I spent Monday afternoon in the Millbank studios of the BBC commenting - with Iain Duncan Smith as my opposite number - on Gordon Brown's first conference speech as Labour party leader. To my delight, halfway through, Brown broke the unwritten convention of British politics and made a brief excursion into political philosophy. After rejecting equality of outcome, because it blunts the incentive to improve and achieve, he was equally dismissive of meritocracy, which, he quite rightly said, leaves too many people behind.
It was not a bad two-sentence precis of "Is Equality of Opportunity Enough?", the pivotal chapter in Tony Crosland's The Future of Socialism. Crosland's answer to the question was an emphatic "No" and he went on to define what he called "democratic equality", a state of affairs that allows natural differences to flourish but ensures that society is organised in a way that reduces differences and discrepancies, rather than increases them. Listening to what Brown had to say about the failures of the education system - the institutions not the pupils - it seemed just possible that at last we have a Croslandite Prime Minister. The thought gave me even more pleasure than the sight of Hazel Blears - "Tony's little ray of sunshine" - wildly applauding her new hero.
The BBC's commentators had no time to spare examining the PM's political philosophy. They were too busy with a competition where viewers predicted which word Brown would use most frequently. Nobody guessed correctly. It turned out to be "British/Britain", a choice to which Andrew Neil and Nick Robinson seemed to take exception. They also seemed mildly affronted that the Prime Minister had quoted from the Bible and declared discipline and hard work essential to the creation of the better society he wants to see. New guidance to BBC employees - along with forbidding fake competitions - I ought to point out that patriotism and the stern virtues are not exclusive Tory property.
I should have spent last week in happy anticipation of Borrowed Time's publication day. But instead I was in my usual agonies of apprehension about the reviews. Thanks to my illegible longhand, the caption below one of the pictures describes A J Cook as "not a negotiator but an actor". For days I had no doubt that experts on the General Strike - knowing that Ernest Bevin's antithesis was between negotiator and orator - would write that anyone who thought that the doomed miners' leader started life in repertory was not qualified to write "The Story of Britain Between the Wars". Then, at the New Statesman party, Francis Beckett was overheard saying he was reviewing the book and that he preferred history to be written as a continuous narrative rather than a series of essays. I went home in a state of near collapse. Life was worth living again when I read his review and Beckett failed to live down to my expectations. But I shall astound him with my ingratitude by correcting one of his errors of fact. Commenting on my treatment of the blackshirts and Oswald Mosley, he concluded that, because I do not mention his book on the subject, I had not read it. Believe me, I have, Francis. I have.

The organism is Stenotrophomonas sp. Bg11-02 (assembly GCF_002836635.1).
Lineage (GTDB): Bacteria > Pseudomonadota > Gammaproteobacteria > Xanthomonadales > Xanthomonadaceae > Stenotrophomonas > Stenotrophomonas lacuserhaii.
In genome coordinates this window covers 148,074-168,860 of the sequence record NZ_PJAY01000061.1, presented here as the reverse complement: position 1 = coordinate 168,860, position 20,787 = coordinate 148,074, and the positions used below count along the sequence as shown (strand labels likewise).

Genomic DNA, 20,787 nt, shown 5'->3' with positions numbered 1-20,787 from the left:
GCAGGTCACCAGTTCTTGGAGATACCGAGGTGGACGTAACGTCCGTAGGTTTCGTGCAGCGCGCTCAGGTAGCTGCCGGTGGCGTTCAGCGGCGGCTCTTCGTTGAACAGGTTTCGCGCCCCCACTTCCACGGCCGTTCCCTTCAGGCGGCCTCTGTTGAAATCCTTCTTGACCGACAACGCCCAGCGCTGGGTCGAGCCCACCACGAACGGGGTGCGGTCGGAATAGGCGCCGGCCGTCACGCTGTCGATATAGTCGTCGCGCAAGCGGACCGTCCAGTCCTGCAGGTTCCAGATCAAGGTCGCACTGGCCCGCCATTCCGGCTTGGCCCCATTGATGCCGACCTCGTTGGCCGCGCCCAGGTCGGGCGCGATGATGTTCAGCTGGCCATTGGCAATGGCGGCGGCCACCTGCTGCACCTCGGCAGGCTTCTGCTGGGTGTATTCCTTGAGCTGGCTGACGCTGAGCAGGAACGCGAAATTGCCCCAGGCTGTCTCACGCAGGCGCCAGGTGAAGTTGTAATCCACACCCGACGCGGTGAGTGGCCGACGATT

A guided tour of St Paul's was designed to persuade corporate benefactors to contribute to the restoration fund, so I can only assume I was invited by mistake. There was much talk about the view down the nave as observed by viewers of the Princess Diana wedding video. But that nonsense aside, it was an hour of breathless joy. I can never understand how even a genius of Wren's proportions can have conceived and supervised the construction of a building of such splendour. Everybody except me condemned the 19th-century mosaic ceiling beyond the chancel steps. I rather like it. If I had corporate funds, I might offer a donation on the understanding that guides would be forbidden to attack a wonderful example of Victorian bad taste.
Roy Hattersley's "Borrowed Time: the Story of Britain Between the Wars" is published by Little, Brown (£20, hardback)